Table 1. The 22 Regions Used in the EnKF Inversion
Region NumberRegionRegion Boundaries
1Atlantic N.70W–20E,
 High Lat71N–46N
2Atlantic N.80W–40E,
 Mid Lat46N–34N
3Atlantic N.100W–10W,
 Low Lat34N–16N
4Atlantic N.80W–10E,
5Atlantic S.40W–10E,
6Atlantic S.50W–20E,
 Low Lat19S–34S
7Atlantic S.60W–20E,
 Mid Lat34S–46S
8Atlantic S.70W–20E,
9Polar Southern180W–180E,
10Pacific N.140E–160W,
 High Lat W70N–51N
11Pacific N.170W–120W,
 High Lat E63N–38N
12Pacific N.110E–160W,
 Mid Lat W51N–16N
13Pacific N.160W–110W,
 Mid Lat E38N–16N
14Pacific N.110E–160W,
 Tropics W16N–3S
15Pacific N.160W–80W,
 Tropics E16N–3S
16Pacific S.140E–160W,
 Tropics W3S–19S
17Pacific S.160W–80W,
 Tropics E3S–19S
18Pacific S.140E–110W,
 Mid Lat W19S–46S
19Pacific S.130W–70W,
 Mid Lat E19S–46S
 Pacific Subpolar42S–56S
 Mid Lat19S–42S

[23] The seasonal pattern, Pl(i, j, ts), is based on a CO2 air-sea flux climatology of Takahashi et al. [2002]. The indices, i and j denote the x and y location and time, ts denotes the time of the year. The CO2 air-sea flux climatology of Takahashi is normalized for each region to yield a unit flux over 1 year. The temporal evolution of the flux of equation image, ϕ(t) is assumed to be proportional to the atmospheric CO2 increase [Gloor et al., 2003]:

equation image

t0 and t1 denote the start (1770 AD) and the end (2005 AD)of each Bern3D simulation.

[24] The injected flux for region l for the ensemble member m, Fm,l, then reads

equation image

[25] The initial values of the whole ensemble of scaling parameters for region l, ψ(l) have been assigned to be normally distributed around zero. A test simulation with 64 instead 32 ensemble members yield deviations from the standard air-sea fluxes of less than 0.02 GtC a−1 except in the two southern subpolar regions, where deviations are up to 0.09 GtC a−1.

2.2.2. Bern3D Ocean Model

[26] The Bern3D ocean model [Müller et al., 2006] is a cost-efficient three dimensional global circulation model based on the ocean model of Edwards and Marsh [2005]. It has a horizontal resolution of 36 × 36 grid boxes and a vertical resolution of 32 layers, which are logarithmically spaced. The upper most layer has a thickness of 39 meters, the deepest of around 397 meters. The model is tuned toward data-based CFC and radiocarbon inventories. Model results are found to be in good agreement with observed distribution of different tracers [Müller et al., 2006, 2008; Parekh et al., 2008; Tschumi et al., 2008]. The model is forced with seasonal fields for temperature and salinity, as well as for the wind stress. The model is able to represent the broad-scale ocean circulation, despite its relatively coarse resolution. Shortcomings of the standard model setup include a too shallow penetration of North Atlantic Deep Water (NADW), a weak gyre circulation and a weak Antarctic Circumpolar Current (ACC). The model's adequate representation of the physical transport timescales of vertical exchange and the model's fast integration time makes it well suited for ensemble simulations.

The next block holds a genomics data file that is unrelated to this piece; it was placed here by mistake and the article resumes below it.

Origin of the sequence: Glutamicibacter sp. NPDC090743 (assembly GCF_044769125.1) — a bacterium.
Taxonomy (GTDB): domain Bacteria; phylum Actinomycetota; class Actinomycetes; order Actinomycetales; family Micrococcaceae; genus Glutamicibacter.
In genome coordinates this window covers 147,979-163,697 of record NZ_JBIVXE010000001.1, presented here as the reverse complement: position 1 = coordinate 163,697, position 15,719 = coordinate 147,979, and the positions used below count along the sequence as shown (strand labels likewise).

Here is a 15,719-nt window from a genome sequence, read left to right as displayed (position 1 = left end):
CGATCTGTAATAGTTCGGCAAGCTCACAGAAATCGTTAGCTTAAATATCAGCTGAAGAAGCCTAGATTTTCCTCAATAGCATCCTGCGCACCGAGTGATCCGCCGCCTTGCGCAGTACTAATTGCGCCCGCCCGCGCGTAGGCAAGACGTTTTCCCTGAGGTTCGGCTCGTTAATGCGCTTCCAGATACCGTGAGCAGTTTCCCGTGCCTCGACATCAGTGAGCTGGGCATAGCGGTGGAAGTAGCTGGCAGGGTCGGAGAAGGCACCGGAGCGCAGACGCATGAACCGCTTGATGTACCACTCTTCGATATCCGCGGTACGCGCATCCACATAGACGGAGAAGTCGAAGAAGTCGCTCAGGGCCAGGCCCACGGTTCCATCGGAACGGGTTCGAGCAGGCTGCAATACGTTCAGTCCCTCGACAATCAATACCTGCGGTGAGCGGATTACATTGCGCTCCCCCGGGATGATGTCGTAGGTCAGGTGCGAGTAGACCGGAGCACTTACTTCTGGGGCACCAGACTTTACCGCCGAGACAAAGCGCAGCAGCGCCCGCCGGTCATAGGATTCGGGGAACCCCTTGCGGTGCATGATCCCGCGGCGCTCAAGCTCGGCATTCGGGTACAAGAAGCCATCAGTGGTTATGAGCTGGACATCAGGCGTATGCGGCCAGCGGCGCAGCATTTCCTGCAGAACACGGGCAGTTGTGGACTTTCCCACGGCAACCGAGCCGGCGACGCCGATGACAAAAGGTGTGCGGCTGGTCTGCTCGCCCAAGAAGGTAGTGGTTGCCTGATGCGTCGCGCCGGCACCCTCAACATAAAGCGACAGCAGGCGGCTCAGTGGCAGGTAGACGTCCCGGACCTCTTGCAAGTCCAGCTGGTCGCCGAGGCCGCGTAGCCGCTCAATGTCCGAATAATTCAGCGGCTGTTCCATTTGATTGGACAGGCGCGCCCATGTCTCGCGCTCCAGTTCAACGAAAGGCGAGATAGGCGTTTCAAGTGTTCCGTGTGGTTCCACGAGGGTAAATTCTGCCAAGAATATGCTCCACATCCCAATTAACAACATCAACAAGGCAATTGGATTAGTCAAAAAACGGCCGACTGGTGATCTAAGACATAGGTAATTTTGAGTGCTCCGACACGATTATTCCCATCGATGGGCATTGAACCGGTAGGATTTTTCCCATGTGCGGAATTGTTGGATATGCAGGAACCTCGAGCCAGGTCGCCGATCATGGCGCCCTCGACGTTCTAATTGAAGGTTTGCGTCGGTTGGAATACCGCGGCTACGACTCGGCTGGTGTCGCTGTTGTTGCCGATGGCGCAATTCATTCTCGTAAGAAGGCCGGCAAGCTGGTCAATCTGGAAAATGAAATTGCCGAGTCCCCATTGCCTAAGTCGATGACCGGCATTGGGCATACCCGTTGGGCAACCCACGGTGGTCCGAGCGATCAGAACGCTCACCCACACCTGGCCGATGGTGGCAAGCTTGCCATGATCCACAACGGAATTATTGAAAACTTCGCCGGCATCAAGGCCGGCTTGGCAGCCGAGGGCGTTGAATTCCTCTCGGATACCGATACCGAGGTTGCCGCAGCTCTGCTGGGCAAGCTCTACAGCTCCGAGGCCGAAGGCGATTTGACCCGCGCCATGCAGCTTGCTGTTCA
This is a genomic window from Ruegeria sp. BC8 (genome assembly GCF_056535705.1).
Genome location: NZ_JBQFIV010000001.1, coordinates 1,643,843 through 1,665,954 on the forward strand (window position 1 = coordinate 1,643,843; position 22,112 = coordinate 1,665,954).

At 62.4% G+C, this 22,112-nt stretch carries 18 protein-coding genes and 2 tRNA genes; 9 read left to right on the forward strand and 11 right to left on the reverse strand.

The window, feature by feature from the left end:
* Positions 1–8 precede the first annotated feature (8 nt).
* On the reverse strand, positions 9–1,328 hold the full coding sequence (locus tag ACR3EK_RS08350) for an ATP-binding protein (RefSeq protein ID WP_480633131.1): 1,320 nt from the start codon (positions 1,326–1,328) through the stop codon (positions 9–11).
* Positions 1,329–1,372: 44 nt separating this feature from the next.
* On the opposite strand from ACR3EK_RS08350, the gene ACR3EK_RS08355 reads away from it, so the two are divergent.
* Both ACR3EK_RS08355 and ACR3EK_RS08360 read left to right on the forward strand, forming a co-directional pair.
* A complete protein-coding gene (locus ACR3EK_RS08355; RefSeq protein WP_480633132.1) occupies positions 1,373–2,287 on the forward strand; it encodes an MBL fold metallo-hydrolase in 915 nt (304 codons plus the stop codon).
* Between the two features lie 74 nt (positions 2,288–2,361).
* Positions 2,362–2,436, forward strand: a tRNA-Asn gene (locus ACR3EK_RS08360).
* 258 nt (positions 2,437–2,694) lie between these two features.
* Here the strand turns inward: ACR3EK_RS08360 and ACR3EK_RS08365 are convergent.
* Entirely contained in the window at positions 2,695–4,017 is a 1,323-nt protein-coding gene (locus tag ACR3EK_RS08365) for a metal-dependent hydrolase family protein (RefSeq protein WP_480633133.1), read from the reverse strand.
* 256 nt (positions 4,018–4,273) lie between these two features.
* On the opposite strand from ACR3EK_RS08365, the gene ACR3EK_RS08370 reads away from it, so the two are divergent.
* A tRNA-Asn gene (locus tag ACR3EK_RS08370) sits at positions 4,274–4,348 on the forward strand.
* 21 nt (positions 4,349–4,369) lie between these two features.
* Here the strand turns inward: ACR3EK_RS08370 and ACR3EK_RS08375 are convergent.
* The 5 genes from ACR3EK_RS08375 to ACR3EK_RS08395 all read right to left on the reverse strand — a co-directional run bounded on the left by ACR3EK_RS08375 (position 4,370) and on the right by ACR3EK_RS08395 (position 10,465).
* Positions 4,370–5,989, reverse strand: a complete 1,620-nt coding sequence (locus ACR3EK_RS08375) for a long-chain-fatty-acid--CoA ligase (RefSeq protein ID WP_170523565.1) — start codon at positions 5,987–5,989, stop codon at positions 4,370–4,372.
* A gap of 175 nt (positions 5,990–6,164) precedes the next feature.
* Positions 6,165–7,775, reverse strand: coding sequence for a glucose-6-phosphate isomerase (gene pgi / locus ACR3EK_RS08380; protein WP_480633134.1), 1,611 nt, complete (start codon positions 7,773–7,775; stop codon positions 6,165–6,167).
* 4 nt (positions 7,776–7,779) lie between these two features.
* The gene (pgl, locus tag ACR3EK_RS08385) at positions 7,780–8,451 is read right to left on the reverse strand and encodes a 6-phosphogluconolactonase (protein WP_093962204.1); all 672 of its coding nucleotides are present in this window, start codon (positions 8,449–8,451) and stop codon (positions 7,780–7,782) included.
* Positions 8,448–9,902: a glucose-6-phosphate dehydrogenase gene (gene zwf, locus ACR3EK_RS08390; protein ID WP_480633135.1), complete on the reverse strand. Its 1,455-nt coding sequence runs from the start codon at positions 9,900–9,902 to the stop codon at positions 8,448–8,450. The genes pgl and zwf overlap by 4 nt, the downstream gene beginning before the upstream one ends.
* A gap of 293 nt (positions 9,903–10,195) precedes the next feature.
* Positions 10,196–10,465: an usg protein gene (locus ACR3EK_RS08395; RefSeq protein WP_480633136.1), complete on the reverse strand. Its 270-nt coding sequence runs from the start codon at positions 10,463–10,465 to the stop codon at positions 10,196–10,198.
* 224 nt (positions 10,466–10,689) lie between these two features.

2.2.3. Bern3D Model Configurations

[27] We apply the Bern3D in different model configurations to investigate uncertainties connected with model transport. The different model setups have been tailored to address known shortcomings in the circulation of the Bern3D ocean model. First, the standard setup, is the model version described by Müller et al. [2006]. Second, the ACC × 3 setup is the standard version modified by increasing the ACC by a factor of three and by introducing a salt flux from the Pacific to the Atlantic. Increasing the strengths of the ACC leads also to a northward expansion of the ACC and a weakening of the southern subtropical gyres in all basins. The introduction of a salt flux corresponds to a freshwater flux from the Atlantic to the Pacific and increases the formation and propagation of NADW. Third, the PSI × 3 setup is the standard setup modified by increasing the barotropic streamfunction globally by a factor of three and applying the same salt flux from the Pacific to the Atlantic as in the ACC × 3 setup. This configuration is characterized by strong vertical and horizontal mixing of tracers and a North Atlantic Deep Water formation of 22 Sv. Fourth, the High Diffusion setup is the standard setup, but diapycnal diffusivity is increased by a factor four from 1 × 10−5ms−2 to 4 × 10−5ms−2 for all passive tracers; the advection and convection for the tracers is the same as in the standard setup. The standard setup yields the best agreement between the modeled and observed distribution of CFC-11 (Table 2).

Table 2. Regional and Global Air-Sea Fluxes of Anthropogenic CO2 in 1995 for Different Model Configurations and Different Data-Based Estimatesa
RegionArea (106km2)Different DataAir-Sea Fluxes (GtC a−1)
ΔC* Different Model Setup
TTDCFCTrOCAΔC*/StandardACC ×3PSI ×3High DiffusionMikaloff Fletcher et al.This Study
  • a